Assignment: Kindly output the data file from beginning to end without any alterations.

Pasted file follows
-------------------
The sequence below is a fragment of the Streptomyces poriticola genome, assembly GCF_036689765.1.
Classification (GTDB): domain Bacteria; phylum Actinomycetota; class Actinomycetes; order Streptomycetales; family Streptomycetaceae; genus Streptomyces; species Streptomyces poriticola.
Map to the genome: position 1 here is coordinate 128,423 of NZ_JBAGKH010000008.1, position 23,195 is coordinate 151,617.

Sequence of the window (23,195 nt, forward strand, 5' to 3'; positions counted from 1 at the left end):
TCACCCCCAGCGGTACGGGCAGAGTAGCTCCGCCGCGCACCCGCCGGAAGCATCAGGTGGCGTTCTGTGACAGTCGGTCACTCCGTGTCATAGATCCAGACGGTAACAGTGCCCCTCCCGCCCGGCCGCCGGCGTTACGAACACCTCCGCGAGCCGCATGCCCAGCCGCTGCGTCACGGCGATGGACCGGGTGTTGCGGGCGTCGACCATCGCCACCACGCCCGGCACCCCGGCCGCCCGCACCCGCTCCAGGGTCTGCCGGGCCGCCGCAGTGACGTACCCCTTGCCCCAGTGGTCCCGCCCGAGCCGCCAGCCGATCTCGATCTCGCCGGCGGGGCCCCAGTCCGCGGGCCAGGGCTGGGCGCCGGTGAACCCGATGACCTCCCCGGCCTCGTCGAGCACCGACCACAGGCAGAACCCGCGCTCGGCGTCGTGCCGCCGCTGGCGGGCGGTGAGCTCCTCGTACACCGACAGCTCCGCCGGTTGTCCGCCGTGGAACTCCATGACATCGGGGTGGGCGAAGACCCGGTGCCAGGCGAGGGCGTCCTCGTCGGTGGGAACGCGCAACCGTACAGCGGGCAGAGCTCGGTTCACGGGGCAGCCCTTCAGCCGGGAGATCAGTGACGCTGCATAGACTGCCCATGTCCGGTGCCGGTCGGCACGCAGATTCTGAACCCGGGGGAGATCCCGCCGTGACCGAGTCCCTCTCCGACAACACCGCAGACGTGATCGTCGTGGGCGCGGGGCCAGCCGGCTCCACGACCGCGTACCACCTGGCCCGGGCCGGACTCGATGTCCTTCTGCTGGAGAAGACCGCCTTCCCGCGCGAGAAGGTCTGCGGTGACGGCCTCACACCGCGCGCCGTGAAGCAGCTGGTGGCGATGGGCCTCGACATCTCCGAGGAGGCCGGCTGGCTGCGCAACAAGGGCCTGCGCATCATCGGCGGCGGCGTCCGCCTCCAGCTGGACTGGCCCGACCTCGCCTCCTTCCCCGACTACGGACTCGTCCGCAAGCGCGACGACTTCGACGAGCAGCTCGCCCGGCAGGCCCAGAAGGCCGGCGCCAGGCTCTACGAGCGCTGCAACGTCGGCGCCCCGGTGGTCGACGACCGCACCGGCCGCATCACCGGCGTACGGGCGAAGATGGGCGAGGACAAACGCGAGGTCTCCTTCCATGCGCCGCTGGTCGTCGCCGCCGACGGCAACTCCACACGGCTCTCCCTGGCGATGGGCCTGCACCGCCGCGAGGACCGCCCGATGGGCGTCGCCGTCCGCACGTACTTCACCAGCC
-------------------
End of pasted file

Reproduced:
The sequence below is a fragment of the Streptomyces poriticola genome, assembly GCF_036689765.1.
Classification (GTDB): domain Bacteria; phylum Actinomycetota; class Actinomycetes; order Streptomycetales; family Streptomycetaceae; genus Streptomyces; species Streptomyces poriticola.
Map to the genome: position 1 here is coordinate 128,423 of NZ_JBAGKH010000008.1, position 23,195 is coordinate 151,617.

Sequence of the window (23,195 nt, forward strand, 5' to 3'; positions counted from 1 at the left end):
TCACCCCCAGCGGTACGGGCAGAGTAGCTCCGCCGCGCACCCGCCGGAAGCATCAGGTGGCGTTCTGTGACAGTCGGTCACTCCGTGTCATAGATCCAGACGGTAACAGTGCCCCTCCCGCCCGGCCGCCGGCGTTACGAACACCTCCGCGAGCCGCATGCCCAGCCGCTGCGTCACGGCGATGGACCGGGTGTTGCGGGCGTCGACCATCGCCACCACGCCCGGCACCCCGGCCGCCCGCACCCGCTCCAGGGTCTGCCGGGCCGCCGCAGTGACGTACCCCTTGCCCCAGTGGTCCCGCCCGAGCCGCCAGCCGATCTCGATCTCGCCGGCGGGGCCCCAGTCCGCGGGCCAGGGCTGGGCGCCGGTGAACCCGATGACCTCCCCGGCCTCGTCGAGCACCGACCACAGGCAGAACCCGCGCTCGGCGTCGTGCCGCCGCTGGCGGGCGGTGAGCTCCTCGTACACCGACAGCTCCGCCGGTTGTCCGCCGTGGAACTCCATGACATCGGGGTGGGCGAAGACCCGGTGCCAGGCGAGGGCGTCCTCGTCGGTGGGAACGCGCAACCGTACAGCGGGCAGAGCTCGGTTCACGGGGCAGCCCTTCAGCCGGGAGATCAGTGACGCTGCATAGACTGCCCATGTCCGGTGCCGGTCGGCACGCAGATTCTGAACCCGGGGGAGATCCCGCCGTGACCGAGTCCCTCTCCGACAACACCGCAGACGTGATCGTCGTGGGCGCGGGGCCAGCCGGCTCCACGACCGCGTACCACCTGGCCCGGGCCGGACTCGATGTCCTTCTGCTGGAGAAGACCGCCTTCCCGCGCGAGAAGGTCTGCGGTGACGGCCTCACACCGCGCGCCGTGAAGCAGCTGGTGGCGATGGGCCTCGACATCTCCGAGGAGGCCGGCTGGCTGCGCAACAAGGGCCTGCGCATCATCGGCGGCGGCGTCCGCCTCCAGCTGGACTGGCCCGACCTCGCCTCCTTCCCCGACTACGGACTCGTCCGCAAGCGCGACGACTTCGACGAGCAGCTCGCCCGGCAGGCCCAGAAGGCCGGCGCCAGGCTCTACGAGCGCTGCAACGTCGGCGCCCCGGTGGTCGACGACCGCACCGGCCGCATCACCGGCGTACGGGCGAAGATGGGCGAGGACAAACGCGAGGTCTCCTTCCATGCGCCGCTGGTCGTCGCCGCCGACGGCAACTCCACACGGCTCTCCCTGGCGATGGGCCTGCACCGCCGCGAGGACCGCCCGATGGGCGTCGCCGTCCGCACGTACTTCACCAGCC